Southeast Michigan fruit update – June 18, 2024

Cherry harvest is starting as strawberry harvest ends. Be prepared for heat and spotted wing drosophila.

Bunches of tart cherries.
Tart cherries ready to harvest at Spicer’s in Fenton, Michigan, June 17, 2024. Photo by Derek Plotkowski, MSU Extension.

Welcome to the ninth in-season fruit article update for Southeast Michigan for the 2024 season. Throughout the season these updates will include information about the weather in the past week and the upcoming week, a fruit-by-fruit guide to current conditions with appropriate pest and disease updates, and other relevant observations. 

General observations 

In the two weeks since the last update, strawberry harvest has come and gone. Many U-picks have started offering raspberries and both sweet and tart cherries are starting soon. Peaches, pear and apples can still be hand thinned. Blueberries and grapes continue to expand, with the earliest blueberry varieties in harvest. In blueberries we are seeing fruit coloration, but we’re not quite at harvest yet. Fruit set has been good on grapes. 

We’ve seen an average of 1.1 inch of rain in the region over about 13 hours of rainfall for the last two weeks, while continued warm temperatures and humidity have brought conditions favorable for disease. When using Enviroweather and other weather models, keep in mind that the weather station closest to you may have different topography or be in the path of weather events that pass by your location. The growing degree-day (GDD) gap is widening and we are even further ahead of previous years on growing degree day accumulation.  

There is a daily chance this week of scattered storms and showers. With these events come increased risk for fungal infections like secondary apple scab and powdery mildew. You can see an overview of disease risks on the RimPro interactive location chart. Make sure to check the models frequently as they change with weather forecasts. These weather conditions may make finding a suitable spray date tricky. 

Local scouts in southeast Michigan have caught both apple maggot and spotted wing drosophila in the region. They continue to report catches of codling moth males in the region, with numbers remaining high. Obliquebanded leafroller populations have also been observed above threshold at some orchards. The trap line report at the Trevor Nichols Research Center in Fennville, Michigan, has caught its first cherry fruit fly for the season, but we haven’t seen it in southeast Michigan yet. Scab and fire blight pressure remain low and powdery mildew seems to have been kept under control, but the risk of powdery mildew in tree fruit and grapes remains high. 

Next week Monday, June 24 is our last Southern Michigan virtual grower meeting. You can attend by registering on our event page. It is a good opportunity to ask questions and receive RUP credits. See the latest weekly fruit meetings for southern Michigan on MSU’s Kaltura Media Space (these may take a few days to upload after the Monday meetings). 

Fruit-by-fruit conditions 


Apples in the region are generally in the 45–55 millimeter (mm) range. June drop has occurred in some orchards and hand-thinning can still be done. RimPro indicates that primary scab season is over with all spores being released, but secondary scab risk continues in places that have existing scab infections. Scab and fire blight strikes have been seen in Monroe County and other fire blight strikes have been seen blocks with historic pressure. 

Apples getting some size and color in Romeo, Michigan, June 17, 2024. Photo by Derek Plotkowski, MSU Extension. 


Fruit is sizing up and starting to show some color in blueberry plantings in Fenton. We are past the primary season for mummy berry and it’s time to pay attention to fruit rots—Anthracnose and Alternaria. Spotted wing drosophila has been caught in the region. See Michigan State University Extension’s collection of factsheets and videos on spotted wing Drosophila.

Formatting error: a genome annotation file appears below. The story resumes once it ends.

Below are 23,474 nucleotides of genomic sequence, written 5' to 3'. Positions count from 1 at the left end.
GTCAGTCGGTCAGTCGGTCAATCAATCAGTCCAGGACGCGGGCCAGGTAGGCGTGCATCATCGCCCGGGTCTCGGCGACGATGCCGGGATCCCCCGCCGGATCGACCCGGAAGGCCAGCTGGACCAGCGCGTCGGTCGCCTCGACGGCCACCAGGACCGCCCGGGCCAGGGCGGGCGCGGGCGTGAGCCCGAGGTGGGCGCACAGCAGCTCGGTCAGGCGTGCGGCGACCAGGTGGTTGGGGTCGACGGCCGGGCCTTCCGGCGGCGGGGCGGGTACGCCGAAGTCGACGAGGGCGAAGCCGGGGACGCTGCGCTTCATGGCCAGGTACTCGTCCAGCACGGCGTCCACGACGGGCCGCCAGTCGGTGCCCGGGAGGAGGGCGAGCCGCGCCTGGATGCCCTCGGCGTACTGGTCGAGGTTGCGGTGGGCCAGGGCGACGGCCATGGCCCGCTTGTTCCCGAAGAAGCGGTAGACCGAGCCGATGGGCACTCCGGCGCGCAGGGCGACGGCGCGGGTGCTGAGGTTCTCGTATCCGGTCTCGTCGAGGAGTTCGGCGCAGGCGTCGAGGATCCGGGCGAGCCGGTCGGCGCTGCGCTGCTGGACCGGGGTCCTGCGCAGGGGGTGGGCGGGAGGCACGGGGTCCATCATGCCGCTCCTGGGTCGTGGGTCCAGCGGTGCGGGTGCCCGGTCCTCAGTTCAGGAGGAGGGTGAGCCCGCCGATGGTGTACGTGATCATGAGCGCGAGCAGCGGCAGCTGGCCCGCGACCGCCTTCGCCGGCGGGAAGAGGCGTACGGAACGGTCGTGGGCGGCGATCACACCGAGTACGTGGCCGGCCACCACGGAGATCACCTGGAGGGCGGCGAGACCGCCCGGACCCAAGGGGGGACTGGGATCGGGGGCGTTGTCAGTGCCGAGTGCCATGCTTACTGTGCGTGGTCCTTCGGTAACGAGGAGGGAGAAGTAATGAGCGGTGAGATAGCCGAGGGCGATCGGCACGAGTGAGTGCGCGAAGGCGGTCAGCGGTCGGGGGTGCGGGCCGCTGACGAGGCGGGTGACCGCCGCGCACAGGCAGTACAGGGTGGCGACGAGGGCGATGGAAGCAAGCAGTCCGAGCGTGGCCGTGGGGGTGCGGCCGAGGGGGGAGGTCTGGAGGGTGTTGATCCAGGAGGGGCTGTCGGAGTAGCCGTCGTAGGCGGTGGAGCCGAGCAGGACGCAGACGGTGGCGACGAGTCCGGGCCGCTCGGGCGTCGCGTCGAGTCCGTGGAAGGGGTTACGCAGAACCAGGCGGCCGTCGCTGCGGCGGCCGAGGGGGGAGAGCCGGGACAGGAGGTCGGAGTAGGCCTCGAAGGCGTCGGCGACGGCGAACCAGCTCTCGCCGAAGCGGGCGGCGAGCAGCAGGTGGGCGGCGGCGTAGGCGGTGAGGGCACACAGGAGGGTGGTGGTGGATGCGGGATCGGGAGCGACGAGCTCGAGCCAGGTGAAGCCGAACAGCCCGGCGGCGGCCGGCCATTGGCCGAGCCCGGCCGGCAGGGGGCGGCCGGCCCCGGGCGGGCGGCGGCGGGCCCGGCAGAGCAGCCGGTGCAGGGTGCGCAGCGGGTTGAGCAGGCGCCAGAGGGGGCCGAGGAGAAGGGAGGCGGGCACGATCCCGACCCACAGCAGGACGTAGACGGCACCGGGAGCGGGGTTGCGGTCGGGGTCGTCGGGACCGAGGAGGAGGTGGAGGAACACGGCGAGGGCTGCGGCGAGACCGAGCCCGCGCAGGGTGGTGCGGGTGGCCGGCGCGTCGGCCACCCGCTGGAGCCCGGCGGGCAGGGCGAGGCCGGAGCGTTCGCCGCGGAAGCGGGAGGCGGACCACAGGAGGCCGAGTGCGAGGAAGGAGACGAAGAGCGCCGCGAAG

Blueberry fruitlets up to 11 mm in Fenton, Michigan, on June 17, 2024. Photo by Derek Plotkowski, MSU Extension. 


Summer red raspberry U-picks have opened and blackberries are sizing up alongside some continued bloom. Spotted wing drosophila has been caught in the region. See Michigan State University Extension’s collection of factsheets and videos on spotted wing Drosophila. 

Red raspberries ready for picking in Romeo, Michigan, on June 17, 2024. Photo by Derek Plotkowski, MSU Extension. 


Some U-picks in the region are starting tart cherries and sweet cherry harvest will be starting soon. Read this article on bird management options for fruit growers. Spotted wing drosophila has been caught in the region. See Michigan State University Extension’s collection of factsheets and videos on spotted wing Drosophila. 

Sweet cherry nearly ready to pick in South Lyon, Michigan, on June 17, 2024. Photo by Derek Plotkowski, MSU Extension. 


Fruit set in Concords, table grapes and cold hardy wine grapes has been good. Diseases of concern include powdery mildew, black rot and Phomopsis. On the insect side, tumid gallmaker is active this time of year. 

‘Frontenac’ grape fruit set at Youngblood Vineyard in Ray Township, Michigan, on June 17, 2024. Photo by Derek Plotkowski, MSU Extension. 


Harvest is wrapping up. Renovation should begin as soon as you are done harvesting. This is an important step to ensure continued productivity next season. Read this 2023 article on strawberry renovation for additional information. 

Strawberries harvested from a field in Romeo, Michigan, on June 17, 2024. Photo by Derek Plotkowski, MSU Extension. 

Peaches and nectarines 

Peaches in Fenton and Romeo are in the stage where expansion levels off and the pit starts to harden. The next chance to control brown rot will begin three weeks prior to harvest.  

Peach and pit sliced open in Romeo, Michigan, on June 17, 2024. Photo by Derek Plotkowski, MSU Extension. 


Pears observed in Fenton were at 40 mm. 

Pear fruit development in Fenton, Michigan, on June 17, 2024. Photo by Derek Plotkowski, MSU Extension. 


European plums observed in Romeo are 30 mm in length. The critical period for most fungal control is from petal fall to late June, but for brown rot specifically the critical times are during bloom and later on at fruit coloring.